Only you can answer this question.
This starts out as a 100% leverage play. That’s OK, as long as you’ve got plenty of time to create/force appreciation enough, so that when you have to pay off the seller you can, without having to come out of pocket.
Meantime, 12/mo balloons are just bad business. This is obviously the seller’s opening salvo in the negotiations. He’s got to start someplace. Why not just start by lighting a hot, burning, smoking 12-month fuse? Ha!
You want five, to ten, years of seller financing, not 1. Or you need to come up with cash. A 12/mo seller-financed note is useless to even negotiate. It’s a non-starter.
Here’s my analysis. With 100% financing it still cash flows. This means that we would be happy with this price, and especially the terms.
We would be even happier, if the rents were under market by say $50/mo. per unit. We would jack up the rents by $50/mo, without having to do much, except maybe repaint the front doors of all 20 units…
Multiply that fifty bucks by 12 months, and then by 20 units, and all of the sudden we’ve got an extra $12,000 dropping in our back pocket. And we’ve got nothing invested in the property. Yay.
$1,486,000 Sale Price
$ 226,000 (15.5% of Sale Price)
Seller Carry Back (12/mos @ 3%)
($1,505/mo - $18,060/yr)
$1,260,000 (84.5% of Sale Price)
Balance Owed (30/yrs? @ 2.99%)
$ 221,685 GSI
<$ 112,825> EXP (Includes maintenance, management, 5% vacancy, etc.)
$ 108,160 NOI
<$ 18,060> Less 2nd TD Payment
<$ 60,660> Less 1st TD Payment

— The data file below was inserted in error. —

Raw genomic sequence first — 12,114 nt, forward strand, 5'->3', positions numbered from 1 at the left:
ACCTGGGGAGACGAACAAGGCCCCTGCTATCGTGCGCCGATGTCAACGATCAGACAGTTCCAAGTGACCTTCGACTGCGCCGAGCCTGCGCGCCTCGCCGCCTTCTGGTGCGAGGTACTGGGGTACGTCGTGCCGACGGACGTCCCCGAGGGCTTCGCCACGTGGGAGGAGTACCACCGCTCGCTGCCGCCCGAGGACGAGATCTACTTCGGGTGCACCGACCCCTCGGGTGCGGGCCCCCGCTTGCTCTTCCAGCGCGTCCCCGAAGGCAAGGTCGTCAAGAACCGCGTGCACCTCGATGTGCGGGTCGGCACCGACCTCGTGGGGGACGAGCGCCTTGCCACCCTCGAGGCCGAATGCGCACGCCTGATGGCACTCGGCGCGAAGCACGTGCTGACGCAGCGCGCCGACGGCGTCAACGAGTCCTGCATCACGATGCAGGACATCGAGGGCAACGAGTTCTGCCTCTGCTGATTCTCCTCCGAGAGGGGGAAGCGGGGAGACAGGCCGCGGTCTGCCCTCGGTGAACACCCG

$ 29,440 Pre-Tax Cash Flow
7.2% CAP RATE
**13.02% Return on assumed $226,000 Down Payment.
Some other assumptions: The property needs nothing. The vacancy factor is 5%. The owner only pays water, and common lights and gas (if any).
Average Per Door Rent: $879
Average Price Per Door: $70,761
Rent/Price Ratio: 1.2%
If the numbers and assumption made here are accurate here, this is a decent deal, made even better with the high-leverage financing offered by the seller.
The deal-killer is the 12-month balloon. There’s no overcoming that nut, without simply coming up with cash, or SIGNIFICANTLY raising the rents and increasing the value by at least 20%.
You couldn’t even refinance the property in that time without at least 12-months of performance history, once you’ve assumed ownership in the first place.
After 12 months of performance history, then you could start looking for financing. Give yourself another year, and now you’re at two years right there, without thinking much about it.
**The 13% cash on cash return doesn’t include depreciation, and mortgage pay-down.
7.2% CAPS tell me this is not a cash flow play, but an appreciation play. Just saying. The low interest rates actually make this project at all profitable.
For actual cash flow, I like management-intensive properties with rent/price ratios of about 2%, or more. That means if the GSI is $221,000, I want to buy at around $525,000.
If you look, you can find owners of these in downtown areas trying to get out of them all the time. The worse looking (and managed) the more likely you can get in with very little. These are for CASH FLOW only. They don’t appreciate and require strong, consistent management application.
Hope that helps.